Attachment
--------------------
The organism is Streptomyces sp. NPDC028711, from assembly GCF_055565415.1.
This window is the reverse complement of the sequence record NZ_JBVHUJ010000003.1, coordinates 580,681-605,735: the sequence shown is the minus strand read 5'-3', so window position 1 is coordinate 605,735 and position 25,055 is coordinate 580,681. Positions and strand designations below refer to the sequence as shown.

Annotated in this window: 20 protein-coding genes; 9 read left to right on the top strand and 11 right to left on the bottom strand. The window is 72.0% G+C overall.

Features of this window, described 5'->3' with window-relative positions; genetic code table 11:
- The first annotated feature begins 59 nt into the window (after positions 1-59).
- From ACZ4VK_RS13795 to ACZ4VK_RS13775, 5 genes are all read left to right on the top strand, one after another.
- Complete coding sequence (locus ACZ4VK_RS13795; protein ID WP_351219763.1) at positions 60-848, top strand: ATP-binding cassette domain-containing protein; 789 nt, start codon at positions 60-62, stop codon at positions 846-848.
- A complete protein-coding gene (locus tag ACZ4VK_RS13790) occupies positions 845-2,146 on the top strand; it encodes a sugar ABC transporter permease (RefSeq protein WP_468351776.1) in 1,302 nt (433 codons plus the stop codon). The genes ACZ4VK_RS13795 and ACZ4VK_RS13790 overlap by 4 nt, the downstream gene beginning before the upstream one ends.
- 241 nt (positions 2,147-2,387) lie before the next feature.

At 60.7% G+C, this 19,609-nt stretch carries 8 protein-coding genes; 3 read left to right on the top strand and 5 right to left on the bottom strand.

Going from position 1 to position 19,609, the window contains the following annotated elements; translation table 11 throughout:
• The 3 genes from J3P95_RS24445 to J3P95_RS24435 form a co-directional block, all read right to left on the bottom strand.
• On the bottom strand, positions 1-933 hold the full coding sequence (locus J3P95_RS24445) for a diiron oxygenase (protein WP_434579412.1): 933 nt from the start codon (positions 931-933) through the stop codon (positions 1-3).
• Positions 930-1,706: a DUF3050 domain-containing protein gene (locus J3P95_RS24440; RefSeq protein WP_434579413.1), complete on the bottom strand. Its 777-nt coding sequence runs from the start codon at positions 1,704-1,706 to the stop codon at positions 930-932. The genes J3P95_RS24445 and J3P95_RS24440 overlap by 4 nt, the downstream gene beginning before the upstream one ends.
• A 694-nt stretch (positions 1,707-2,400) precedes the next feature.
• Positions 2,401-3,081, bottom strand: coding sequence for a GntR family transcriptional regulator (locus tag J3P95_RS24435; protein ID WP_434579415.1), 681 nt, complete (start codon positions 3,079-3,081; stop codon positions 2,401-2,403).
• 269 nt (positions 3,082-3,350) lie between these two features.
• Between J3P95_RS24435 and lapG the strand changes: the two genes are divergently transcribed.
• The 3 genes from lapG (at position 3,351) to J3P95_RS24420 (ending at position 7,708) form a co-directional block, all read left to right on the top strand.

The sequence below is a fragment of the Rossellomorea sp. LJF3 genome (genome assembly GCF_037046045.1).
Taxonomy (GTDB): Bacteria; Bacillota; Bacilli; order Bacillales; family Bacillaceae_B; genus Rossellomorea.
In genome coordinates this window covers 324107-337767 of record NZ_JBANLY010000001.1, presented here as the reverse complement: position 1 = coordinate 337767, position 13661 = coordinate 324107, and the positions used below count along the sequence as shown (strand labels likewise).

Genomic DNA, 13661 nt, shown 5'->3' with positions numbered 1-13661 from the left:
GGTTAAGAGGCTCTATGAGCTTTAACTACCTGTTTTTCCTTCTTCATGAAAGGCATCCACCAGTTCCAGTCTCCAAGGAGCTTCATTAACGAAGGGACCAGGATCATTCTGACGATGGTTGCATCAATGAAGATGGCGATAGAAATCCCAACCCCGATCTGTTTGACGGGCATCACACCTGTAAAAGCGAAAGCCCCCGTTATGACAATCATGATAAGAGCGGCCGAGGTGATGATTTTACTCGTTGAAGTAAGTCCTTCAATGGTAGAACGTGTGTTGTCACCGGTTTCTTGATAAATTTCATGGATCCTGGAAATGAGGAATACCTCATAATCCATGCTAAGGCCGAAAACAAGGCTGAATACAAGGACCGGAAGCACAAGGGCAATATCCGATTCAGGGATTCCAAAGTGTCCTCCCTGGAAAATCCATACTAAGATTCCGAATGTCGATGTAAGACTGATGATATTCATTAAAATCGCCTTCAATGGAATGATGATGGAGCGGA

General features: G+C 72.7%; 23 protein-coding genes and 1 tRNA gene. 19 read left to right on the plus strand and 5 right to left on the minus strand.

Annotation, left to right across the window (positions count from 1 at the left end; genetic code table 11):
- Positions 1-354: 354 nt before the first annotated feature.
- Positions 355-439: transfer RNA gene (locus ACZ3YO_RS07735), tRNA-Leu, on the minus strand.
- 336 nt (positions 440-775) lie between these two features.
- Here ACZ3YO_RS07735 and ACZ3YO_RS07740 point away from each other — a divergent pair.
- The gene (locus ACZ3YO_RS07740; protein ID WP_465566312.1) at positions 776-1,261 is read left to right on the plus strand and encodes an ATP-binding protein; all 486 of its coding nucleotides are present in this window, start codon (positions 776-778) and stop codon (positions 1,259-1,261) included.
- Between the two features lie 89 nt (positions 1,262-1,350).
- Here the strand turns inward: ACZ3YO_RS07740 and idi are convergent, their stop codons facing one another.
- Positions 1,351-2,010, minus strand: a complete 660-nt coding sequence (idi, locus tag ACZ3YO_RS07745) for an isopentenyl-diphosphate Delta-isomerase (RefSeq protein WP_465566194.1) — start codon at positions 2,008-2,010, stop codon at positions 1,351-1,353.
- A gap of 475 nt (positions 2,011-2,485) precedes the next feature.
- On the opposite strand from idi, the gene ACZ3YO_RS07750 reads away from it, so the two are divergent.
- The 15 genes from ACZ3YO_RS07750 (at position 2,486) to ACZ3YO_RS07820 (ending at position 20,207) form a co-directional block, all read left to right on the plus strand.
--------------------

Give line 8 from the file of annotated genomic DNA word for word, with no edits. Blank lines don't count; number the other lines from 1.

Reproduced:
- A complete protein-coding gene (locus tag ACZ4VK_RS13790) occupies positions 845-2,146 on the top strand; it encodes a sugar ABC transporter permease (RefSeq protein WP_468351776.1) in 1,302 nt (433 codons plus the stop codon). The genes ACZ4VK_RS13795 and ACZ4VK_RS13790 overlap by 4 nt, the downstream gene beginning before the upstream one ends.